Longtime Seattle politicians are deciding to retire rather than face reelection under a new district-election system that requires them to talk to voters instead of just raise money.
This is great news. City hall will get new talent and may ultimately be more responsive. There’s at least a chance for smarter transit and other policy that reflects the more urban city Seattle is becoming.
I’m excited about the news elsewhere this week, too. In New York the longtime assembly speaker Shelly Silver is finally on his way out after being charged with $4 million in shakedowns – an open secret that everyone in local politics there long suspected but wouldn’t mention. In my current home, Mexico City, local elections got underway, less than 20 years after residents were first given power to directly pick their mayor. The energy at the local level seems in contrast to frustration with state and federal corruption and crime.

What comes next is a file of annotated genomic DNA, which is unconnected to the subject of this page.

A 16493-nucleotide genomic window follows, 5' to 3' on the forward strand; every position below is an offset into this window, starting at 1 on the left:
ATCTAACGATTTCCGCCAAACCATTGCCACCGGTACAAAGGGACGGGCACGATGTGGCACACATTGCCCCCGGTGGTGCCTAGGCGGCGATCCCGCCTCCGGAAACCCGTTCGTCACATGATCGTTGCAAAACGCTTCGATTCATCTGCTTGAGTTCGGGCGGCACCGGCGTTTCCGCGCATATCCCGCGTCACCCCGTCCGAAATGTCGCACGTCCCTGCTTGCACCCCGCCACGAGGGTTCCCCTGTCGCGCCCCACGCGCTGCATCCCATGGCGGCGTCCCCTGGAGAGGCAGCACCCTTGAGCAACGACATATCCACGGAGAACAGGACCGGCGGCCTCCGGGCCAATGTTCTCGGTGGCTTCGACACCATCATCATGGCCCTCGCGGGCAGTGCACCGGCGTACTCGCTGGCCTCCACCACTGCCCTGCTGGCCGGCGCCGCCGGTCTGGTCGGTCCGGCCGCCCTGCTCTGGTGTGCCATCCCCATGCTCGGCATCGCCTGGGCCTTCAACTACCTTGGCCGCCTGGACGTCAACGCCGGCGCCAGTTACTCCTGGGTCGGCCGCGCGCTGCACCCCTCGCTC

Seattle thinks it’s more innovative than either of those places. But in fact its council mostly represents people who benefit from the status quo. There’s been only one upset in recent years. Most of the time incumbents raise so much money that they scare away most challengers.
The new system leaves two of nine council seats electable citywide, a constituency of 640,000 people – the size of a congressional race – that costs serious money to reach. As a result they’re in hoc to the several hundred mostly conservative donors who can write the maximum $700 check for their campaigns. These donors were largely behind the disastrous downtown tunnel project since many of them stood to gain.